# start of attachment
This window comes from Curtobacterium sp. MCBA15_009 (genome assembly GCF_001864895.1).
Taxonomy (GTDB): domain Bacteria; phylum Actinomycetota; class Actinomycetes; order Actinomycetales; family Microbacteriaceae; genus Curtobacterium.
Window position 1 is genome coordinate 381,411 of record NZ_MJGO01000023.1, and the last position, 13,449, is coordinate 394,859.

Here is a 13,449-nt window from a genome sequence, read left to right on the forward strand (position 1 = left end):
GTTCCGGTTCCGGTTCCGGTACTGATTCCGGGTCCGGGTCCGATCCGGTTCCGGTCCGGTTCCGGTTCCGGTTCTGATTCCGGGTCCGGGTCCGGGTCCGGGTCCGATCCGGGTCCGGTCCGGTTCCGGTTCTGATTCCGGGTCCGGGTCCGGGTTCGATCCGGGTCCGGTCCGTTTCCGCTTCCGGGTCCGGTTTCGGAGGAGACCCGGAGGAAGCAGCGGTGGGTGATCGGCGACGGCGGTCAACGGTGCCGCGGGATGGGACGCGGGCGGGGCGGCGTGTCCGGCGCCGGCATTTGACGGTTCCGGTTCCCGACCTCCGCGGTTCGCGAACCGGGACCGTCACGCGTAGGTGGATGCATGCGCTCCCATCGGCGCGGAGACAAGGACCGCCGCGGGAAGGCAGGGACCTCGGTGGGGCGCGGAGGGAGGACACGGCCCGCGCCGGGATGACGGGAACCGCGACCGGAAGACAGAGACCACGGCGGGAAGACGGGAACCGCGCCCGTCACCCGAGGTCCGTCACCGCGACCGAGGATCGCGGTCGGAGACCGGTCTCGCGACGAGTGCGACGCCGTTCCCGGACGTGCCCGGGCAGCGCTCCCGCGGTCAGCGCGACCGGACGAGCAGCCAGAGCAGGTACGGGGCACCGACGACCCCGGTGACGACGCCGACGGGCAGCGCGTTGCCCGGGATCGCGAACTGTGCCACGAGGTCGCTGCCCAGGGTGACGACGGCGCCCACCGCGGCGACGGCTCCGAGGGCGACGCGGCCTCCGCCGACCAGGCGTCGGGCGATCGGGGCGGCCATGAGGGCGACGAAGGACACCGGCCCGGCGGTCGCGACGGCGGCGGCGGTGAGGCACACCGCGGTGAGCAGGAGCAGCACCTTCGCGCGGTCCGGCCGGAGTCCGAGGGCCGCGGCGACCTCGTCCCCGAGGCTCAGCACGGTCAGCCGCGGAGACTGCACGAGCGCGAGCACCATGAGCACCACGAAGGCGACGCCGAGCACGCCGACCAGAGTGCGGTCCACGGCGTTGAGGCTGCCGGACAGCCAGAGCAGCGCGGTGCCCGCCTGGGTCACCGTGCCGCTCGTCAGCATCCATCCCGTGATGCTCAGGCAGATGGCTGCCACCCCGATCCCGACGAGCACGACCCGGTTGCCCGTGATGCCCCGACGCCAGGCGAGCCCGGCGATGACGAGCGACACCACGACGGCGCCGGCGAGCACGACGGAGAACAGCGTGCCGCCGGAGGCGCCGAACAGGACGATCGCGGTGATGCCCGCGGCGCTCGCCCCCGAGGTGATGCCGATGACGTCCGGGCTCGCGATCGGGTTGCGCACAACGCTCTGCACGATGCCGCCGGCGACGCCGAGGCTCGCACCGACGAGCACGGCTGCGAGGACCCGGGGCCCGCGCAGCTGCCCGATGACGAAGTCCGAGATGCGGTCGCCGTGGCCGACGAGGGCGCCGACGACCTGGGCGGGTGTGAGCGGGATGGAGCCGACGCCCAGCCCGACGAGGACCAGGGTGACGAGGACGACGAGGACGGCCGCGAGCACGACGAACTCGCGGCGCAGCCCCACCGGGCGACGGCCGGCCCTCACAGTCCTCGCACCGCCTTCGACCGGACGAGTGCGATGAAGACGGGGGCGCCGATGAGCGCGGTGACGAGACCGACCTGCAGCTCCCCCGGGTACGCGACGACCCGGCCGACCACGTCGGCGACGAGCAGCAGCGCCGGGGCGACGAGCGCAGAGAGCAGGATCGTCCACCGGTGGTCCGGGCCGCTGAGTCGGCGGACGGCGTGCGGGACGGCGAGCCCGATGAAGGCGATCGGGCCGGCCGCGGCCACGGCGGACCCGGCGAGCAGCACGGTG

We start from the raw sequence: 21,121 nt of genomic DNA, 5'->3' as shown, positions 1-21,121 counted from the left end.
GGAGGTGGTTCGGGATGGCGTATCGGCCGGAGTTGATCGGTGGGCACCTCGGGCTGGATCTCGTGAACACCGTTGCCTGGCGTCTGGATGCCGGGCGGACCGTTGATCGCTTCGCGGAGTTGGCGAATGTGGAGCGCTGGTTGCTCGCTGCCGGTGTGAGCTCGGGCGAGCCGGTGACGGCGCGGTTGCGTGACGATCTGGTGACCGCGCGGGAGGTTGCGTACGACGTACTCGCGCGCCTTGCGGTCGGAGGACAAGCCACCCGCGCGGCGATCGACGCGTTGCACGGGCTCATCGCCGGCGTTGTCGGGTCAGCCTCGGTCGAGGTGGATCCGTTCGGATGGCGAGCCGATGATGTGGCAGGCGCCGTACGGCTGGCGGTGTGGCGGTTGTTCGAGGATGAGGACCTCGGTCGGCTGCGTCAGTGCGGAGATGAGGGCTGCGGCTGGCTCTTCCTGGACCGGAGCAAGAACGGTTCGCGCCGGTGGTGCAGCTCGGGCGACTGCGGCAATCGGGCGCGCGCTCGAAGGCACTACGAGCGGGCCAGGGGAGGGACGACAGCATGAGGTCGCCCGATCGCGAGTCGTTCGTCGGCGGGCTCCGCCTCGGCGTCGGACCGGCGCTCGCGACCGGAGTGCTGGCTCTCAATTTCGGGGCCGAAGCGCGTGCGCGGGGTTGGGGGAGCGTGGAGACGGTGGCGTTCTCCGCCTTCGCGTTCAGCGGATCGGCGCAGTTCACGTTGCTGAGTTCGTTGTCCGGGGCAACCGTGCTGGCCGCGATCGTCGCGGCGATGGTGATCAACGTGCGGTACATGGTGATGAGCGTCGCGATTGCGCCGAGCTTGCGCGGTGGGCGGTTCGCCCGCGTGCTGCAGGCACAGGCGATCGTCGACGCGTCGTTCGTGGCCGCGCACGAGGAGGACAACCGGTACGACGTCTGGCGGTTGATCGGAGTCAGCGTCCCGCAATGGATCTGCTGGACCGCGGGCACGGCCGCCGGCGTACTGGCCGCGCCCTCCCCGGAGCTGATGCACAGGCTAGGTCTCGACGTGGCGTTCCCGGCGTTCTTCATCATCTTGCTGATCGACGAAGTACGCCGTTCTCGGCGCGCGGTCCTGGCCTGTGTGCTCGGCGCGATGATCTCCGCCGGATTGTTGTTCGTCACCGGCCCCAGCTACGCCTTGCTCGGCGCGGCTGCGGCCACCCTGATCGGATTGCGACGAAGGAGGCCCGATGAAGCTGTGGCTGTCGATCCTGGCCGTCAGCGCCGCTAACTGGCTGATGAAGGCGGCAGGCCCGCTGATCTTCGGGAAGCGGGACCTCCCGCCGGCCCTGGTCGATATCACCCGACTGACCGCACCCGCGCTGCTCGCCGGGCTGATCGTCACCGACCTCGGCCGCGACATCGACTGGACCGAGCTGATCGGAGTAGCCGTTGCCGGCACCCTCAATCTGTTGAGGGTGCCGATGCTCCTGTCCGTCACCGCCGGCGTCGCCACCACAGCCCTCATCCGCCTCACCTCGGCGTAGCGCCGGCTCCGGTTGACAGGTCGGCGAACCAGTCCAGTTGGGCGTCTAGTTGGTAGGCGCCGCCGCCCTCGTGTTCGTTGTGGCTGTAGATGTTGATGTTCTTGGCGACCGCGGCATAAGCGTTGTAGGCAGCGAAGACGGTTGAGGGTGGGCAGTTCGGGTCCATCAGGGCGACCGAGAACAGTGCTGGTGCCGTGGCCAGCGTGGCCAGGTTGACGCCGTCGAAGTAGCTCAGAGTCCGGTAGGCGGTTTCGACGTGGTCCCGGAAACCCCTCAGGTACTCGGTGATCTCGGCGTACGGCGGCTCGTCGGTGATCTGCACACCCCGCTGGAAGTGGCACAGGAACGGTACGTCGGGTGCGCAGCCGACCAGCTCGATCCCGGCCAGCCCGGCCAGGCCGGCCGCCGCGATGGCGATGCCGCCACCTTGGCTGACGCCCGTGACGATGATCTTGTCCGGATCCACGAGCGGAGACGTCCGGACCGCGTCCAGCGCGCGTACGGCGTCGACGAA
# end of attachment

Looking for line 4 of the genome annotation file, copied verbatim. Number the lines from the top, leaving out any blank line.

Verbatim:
Here is a 13,449-nt window from a genome sequence, read left to right on the forward strand (position 1 = left end):